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kitten_Val 02-25-2008 07:45 AM

Rearing habit
 
Can horse develops the rearing habit? I have a feeling my paint did lately in last couple months or so. She doesn't look like in fear or something, but can rear up --HIGH-- for no reason on ground when I work with her in ring and looks like doing it just for fun. She certainly doesn't try to strike at me or anything like that, and I've seen her doing the same in field (well she's young too - 3.5 yo). Is there any way to stop it? I know some people suggest to use chain, but I've never used chain before and don't think it's right way to solve the problem.

koomy56 02-25-2008 10:25 AM

A chain will only encourage her to rear more. In your ground work, do nothing but focus on sending her. Send her forward here, send her forward there, and so on. Stay away for awhile from the backing up, or any other backward moving elements. Sounds like your guy has gotten stuck backwards and his only answer away from backing up is to rear. So you have to be quick to send her so that she learns she ca softly move forward no matter what she's asked of. If you're practicing, and she does rear, if at all possible, do not pull on her head. Just get around to the side of her and twirl your rope at her until she answers you by going forward. She may react by jumping away from you and once again going backwards, but just keep twirling until she makes an effort to go forward. She may just run sideways, stil, twirl until she goes forward, then release everything. No matter what she does, only release on her going forward. :)
If that is not the issue, then you will fix the act of enthusiasm by immediately correcting the behavior by sending her forward. Send her forward enough that the messege is absolutely clear.
Good luck! Keep us updated. See if that helps.

Spirithorse 02-25-2008 10:40 AM

If I'm working with a horse who wants to buck or rear online I let them. I let them act silly and then say, "Well that was pretty, but now do what I asked." The horse still has to respond to my requests, but if a little bucking or rearing is what needs to take place so the horse can then get the sillys out and then concentrate on me, then I'm fine with that. If the horse is doing it out of enthusiasm I certainly don't want to squash that. I WANT my horse to be enthusiastic and playful, it's just them expressing themselves. Now if a horse reared and came at me, well, you bet I'd be backing that horse up until the look on his face changed! There's a difference between enthusiastic rearing and snotty rearing.

I do agree about getting your go forward cue down really well. No backing up at this point lol.

kitten_Val 02-25-2008 11:27 AM

Thanks a lot, guys! Koomy, I think you are right - she was backed too much lately, so that can be an answer. I will stay away completely from backing for while. Do you, guys, think there is a chance the problem come back again if I'll start light backing again, say, 2-3 months later?

koomy56 02-25-2008 01:50 PM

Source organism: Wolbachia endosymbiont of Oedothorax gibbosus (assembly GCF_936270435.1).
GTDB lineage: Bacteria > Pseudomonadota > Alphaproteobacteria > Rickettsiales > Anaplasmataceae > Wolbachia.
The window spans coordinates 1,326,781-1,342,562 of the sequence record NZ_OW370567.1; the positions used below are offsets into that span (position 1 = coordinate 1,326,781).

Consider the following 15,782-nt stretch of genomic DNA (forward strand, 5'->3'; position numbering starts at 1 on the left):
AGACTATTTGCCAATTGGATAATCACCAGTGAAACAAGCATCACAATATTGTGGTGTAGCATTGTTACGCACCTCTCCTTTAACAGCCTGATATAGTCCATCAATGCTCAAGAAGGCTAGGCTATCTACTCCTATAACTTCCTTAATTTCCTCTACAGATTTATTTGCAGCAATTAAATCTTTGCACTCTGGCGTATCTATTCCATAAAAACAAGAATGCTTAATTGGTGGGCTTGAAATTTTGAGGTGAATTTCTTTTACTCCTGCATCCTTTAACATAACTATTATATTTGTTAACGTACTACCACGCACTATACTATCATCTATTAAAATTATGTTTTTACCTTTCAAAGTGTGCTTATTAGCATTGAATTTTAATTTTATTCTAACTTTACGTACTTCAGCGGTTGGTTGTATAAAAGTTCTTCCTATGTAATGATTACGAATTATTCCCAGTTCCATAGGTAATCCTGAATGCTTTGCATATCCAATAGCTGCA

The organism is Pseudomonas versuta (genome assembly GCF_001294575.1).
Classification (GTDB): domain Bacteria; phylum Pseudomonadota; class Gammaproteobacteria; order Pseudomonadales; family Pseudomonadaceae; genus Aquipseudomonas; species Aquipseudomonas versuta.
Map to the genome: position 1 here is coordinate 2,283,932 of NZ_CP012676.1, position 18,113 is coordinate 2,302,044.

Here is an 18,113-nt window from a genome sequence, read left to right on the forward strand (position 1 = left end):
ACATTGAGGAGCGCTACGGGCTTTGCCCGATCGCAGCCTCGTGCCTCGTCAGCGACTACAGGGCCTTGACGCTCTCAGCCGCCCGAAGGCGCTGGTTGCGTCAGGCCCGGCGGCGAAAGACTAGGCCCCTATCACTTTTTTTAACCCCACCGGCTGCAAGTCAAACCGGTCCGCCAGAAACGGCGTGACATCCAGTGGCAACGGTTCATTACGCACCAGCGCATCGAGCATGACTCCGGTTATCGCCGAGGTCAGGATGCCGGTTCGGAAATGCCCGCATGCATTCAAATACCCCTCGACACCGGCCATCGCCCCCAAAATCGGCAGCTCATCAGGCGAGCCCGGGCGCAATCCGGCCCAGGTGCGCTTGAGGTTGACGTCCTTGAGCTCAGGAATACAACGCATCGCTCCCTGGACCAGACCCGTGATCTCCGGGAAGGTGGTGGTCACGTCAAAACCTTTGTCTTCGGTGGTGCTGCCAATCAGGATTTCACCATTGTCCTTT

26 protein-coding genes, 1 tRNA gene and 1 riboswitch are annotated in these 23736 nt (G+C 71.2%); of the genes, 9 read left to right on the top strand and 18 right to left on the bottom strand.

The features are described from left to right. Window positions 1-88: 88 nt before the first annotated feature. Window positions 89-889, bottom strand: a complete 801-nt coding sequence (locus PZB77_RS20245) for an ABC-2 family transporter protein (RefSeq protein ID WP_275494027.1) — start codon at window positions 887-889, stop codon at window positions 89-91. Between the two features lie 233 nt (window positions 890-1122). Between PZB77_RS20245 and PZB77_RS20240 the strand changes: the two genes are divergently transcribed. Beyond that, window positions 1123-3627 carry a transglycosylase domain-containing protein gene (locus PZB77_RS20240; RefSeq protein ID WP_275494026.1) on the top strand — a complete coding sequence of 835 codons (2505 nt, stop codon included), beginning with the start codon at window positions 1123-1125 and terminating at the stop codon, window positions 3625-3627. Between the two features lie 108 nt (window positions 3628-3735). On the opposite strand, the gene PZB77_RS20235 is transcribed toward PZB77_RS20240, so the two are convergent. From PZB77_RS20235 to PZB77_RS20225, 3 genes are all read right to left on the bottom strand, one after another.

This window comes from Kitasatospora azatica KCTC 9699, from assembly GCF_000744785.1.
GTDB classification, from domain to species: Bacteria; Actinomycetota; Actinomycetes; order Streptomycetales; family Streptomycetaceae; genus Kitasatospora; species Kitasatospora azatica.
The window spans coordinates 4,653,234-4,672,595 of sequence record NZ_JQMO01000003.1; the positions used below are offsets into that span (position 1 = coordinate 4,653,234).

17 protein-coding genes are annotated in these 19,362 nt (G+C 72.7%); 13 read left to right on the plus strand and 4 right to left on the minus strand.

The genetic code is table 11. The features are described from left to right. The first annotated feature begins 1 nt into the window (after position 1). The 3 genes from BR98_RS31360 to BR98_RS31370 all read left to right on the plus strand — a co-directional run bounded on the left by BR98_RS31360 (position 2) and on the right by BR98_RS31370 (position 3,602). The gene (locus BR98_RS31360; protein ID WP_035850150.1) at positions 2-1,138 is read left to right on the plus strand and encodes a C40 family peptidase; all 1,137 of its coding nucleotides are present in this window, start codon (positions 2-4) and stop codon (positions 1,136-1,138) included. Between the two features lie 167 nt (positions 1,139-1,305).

I think it really depends on how deep the pattern has gotten. If its just a recent thing, and you are able to correct her most of the time I think you're safe. Once you teach her how to move softly out of that place she gets stuck, then you're good to go and advance. It could take longer, or shorter, depending on you and your horse. :)
If she's to the point where she understands how to come out of that stuck place, you can then very softly send her back a step, then send her forward. That way she can learn that even though she is allowed to go backwards, she can still come softly forwards.
:) Let us know it is goes, or if any other problem arises!

windspeed 02-25-2008 07:10 PM

possible reasons for rearing
 
Before you work on training issues with your horse, consider if your horse might be in pain.

All kinds of conditions can lead to pain that would cause this behavior. Here some examples:
  • bad saddle fit or screw coming through the saddle (I've seen this plenty of times)
    disclocated ribs or vertebrae
    muscle spasms
    hairline fractures (from a fall on the pasture)

Call your vet and have the horse checked out, is my suggestion. If nothing serious is found, try a chiropractor and an equine massage practitioner. (Here a bit more info about equine massage www.reinholdshorsewellness.com)

Rearing is a serious sign of a) a serious pain issue or b) a serious training issue. It can be very dangerous for your and your horse.

Please don't think waiting it out will fix it.

.Delete. 02-27-2008 09:43 AM

When my pony developed a rearing problem that was all he ever did, when i was on him and when i was leading him. It got so bad not even the trainer wanted to be around him. He would rear up and claw at you. What i did (which many people might strongy disagree, but it worked for me) when he reared i cracked an egg on his head. He never did it again.

kitten_Val 02-27-2008 11:11 AM

He-he... Did you do it from ground or from a saddle? Hard to imagine doing it from ground - I'll never be able to reach her head. :)

.Delete. 02-27-2008 11:17 AM

From the ground. Stuck a hard boiled egg under his halter. Ha ha once i did it his eyes got huge and he stood ridged for about a minute.

kchfuller 02-27-2008 02:36 PM

my mare likes to go up when we let them out to run around and play in the arena .. i think it's cute, she has never done it while i am on her (knock on wood) and she is only 4 so i just laugh .. it is kind of cute actually cause she pauses and is like look at me ... anywho if she starts doing it when i am on her its good to know what to do .. thanks! :)


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